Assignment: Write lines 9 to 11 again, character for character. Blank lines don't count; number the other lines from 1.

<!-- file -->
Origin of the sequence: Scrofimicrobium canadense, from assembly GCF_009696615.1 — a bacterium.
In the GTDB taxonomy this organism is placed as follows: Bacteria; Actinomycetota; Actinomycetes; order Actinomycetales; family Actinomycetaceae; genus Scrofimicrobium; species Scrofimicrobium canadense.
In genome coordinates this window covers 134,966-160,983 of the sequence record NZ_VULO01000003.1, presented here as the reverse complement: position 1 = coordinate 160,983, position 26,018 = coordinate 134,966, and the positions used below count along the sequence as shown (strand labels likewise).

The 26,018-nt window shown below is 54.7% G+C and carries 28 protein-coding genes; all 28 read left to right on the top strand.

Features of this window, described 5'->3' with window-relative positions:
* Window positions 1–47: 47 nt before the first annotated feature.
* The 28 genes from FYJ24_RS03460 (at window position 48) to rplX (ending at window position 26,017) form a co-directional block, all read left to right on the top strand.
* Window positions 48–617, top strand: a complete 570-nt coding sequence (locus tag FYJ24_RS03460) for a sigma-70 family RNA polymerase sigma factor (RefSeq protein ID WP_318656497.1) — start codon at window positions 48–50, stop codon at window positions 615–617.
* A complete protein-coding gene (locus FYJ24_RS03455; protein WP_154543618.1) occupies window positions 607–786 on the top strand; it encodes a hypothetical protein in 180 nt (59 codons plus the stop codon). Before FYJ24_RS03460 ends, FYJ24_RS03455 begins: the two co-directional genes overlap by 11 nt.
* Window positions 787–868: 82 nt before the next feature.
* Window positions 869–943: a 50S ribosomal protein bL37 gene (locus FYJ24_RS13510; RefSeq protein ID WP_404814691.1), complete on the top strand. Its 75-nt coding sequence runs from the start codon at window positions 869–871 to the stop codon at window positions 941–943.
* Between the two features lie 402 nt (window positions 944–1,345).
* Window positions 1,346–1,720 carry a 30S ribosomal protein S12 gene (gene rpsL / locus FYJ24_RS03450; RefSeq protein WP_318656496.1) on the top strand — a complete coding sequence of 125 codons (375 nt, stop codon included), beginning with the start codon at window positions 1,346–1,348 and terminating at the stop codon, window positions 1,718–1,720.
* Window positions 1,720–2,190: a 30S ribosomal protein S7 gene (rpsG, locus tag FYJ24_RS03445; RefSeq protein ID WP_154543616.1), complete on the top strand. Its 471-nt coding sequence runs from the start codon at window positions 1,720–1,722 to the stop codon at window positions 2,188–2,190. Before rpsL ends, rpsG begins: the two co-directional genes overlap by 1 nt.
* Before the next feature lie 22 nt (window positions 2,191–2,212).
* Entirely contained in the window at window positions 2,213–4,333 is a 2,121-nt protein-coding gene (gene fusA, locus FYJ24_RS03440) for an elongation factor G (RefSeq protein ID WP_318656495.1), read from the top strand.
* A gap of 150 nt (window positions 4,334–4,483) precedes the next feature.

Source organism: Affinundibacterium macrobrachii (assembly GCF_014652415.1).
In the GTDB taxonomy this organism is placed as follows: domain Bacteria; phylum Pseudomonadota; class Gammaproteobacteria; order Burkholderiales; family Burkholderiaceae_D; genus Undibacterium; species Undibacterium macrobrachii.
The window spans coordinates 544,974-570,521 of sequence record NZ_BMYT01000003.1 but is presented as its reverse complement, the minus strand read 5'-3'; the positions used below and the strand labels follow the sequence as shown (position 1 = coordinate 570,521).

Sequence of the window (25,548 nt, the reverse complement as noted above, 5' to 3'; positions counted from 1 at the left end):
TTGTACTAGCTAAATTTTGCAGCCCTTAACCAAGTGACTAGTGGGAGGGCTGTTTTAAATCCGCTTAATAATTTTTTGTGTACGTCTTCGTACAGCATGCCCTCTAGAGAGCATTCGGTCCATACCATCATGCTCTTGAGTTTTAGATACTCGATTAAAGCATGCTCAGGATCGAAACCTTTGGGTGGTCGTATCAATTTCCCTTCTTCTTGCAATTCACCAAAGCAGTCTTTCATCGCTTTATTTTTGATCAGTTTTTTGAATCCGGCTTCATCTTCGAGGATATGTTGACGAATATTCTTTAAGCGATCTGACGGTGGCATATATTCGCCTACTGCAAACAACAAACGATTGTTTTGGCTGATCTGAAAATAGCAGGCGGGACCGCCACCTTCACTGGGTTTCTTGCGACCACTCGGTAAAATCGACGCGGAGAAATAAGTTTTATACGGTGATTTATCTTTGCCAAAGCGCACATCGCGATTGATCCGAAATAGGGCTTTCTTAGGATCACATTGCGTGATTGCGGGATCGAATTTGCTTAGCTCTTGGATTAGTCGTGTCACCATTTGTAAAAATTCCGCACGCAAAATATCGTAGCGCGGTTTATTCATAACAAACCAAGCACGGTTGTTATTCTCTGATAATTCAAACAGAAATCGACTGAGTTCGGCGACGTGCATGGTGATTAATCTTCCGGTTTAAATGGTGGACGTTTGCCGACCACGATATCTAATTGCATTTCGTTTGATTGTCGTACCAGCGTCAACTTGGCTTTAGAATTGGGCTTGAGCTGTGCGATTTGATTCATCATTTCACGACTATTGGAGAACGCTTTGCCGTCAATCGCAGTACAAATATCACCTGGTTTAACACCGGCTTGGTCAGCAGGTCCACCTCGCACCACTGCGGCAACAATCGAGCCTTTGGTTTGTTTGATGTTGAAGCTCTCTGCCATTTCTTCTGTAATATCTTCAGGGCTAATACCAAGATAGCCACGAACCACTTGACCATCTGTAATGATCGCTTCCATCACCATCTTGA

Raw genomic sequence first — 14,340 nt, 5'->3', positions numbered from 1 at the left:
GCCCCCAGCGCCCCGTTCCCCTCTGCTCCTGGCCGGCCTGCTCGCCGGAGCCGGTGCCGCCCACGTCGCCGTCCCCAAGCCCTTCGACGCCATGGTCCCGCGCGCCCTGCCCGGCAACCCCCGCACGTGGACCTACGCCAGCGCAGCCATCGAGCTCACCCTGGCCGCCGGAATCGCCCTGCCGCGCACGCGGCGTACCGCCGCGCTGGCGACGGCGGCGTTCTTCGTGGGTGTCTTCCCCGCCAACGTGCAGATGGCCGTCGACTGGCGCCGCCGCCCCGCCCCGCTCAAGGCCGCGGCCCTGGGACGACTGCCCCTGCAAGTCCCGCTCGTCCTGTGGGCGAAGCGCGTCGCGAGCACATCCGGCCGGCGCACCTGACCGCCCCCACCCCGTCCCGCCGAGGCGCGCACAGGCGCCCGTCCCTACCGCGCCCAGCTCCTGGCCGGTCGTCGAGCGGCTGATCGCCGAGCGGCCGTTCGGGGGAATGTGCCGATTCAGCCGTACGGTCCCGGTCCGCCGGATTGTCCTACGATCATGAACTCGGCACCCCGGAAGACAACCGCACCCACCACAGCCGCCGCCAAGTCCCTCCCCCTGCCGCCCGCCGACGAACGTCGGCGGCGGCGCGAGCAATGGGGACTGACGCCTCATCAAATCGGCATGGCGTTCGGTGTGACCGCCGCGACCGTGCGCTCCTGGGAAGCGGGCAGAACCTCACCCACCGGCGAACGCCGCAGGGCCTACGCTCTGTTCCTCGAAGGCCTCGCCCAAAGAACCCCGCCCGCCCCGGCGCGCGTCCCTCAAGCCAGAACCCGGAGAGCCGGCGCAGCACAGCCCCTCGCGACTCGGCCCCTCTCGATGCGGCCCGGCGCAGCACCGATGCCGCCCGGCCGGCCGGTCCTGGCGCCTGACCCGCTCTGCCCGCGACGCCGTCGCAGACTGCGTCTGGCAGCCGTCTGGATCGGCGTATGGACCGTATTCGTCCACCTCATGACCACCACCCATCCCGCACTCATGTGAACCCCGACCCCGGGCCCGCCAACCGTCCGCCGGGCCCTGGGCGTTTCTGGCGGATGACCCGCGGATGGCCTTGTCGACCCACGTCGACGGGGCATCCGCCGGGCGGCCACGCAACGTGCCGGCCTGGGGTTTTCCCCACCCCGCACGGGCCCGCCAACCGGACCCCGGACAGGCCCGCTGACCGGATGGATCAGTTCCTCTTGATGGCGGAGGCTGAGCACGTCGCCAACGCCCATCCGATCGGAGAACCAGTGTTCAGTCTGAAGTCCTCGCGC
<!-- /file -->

* A complete protein-coding gene (locus FYJ24_RS03455; protein WP_154543618.1) occupies window positions 607–786 on the top strand; it encodes a hypothetical protein in 180 nt (59 codons plus the stop codon). Before FYJ24_RS03460 ends, FYJ24_RS03455 begins: the two co-directional genes overlap by 11 nt.
* Window positions 787–868: 82 nt before the next feature.
* Window positions 869–943: a 50S ribosomal protein bL37 gene (locus FYJ24_RS13510; RefSeq protein ID WP_404814691.1), complete on the top strand. Its 75-nt coding sequence runs from the start codon at window positions 869–871 to the stop codon at window positions 941–943.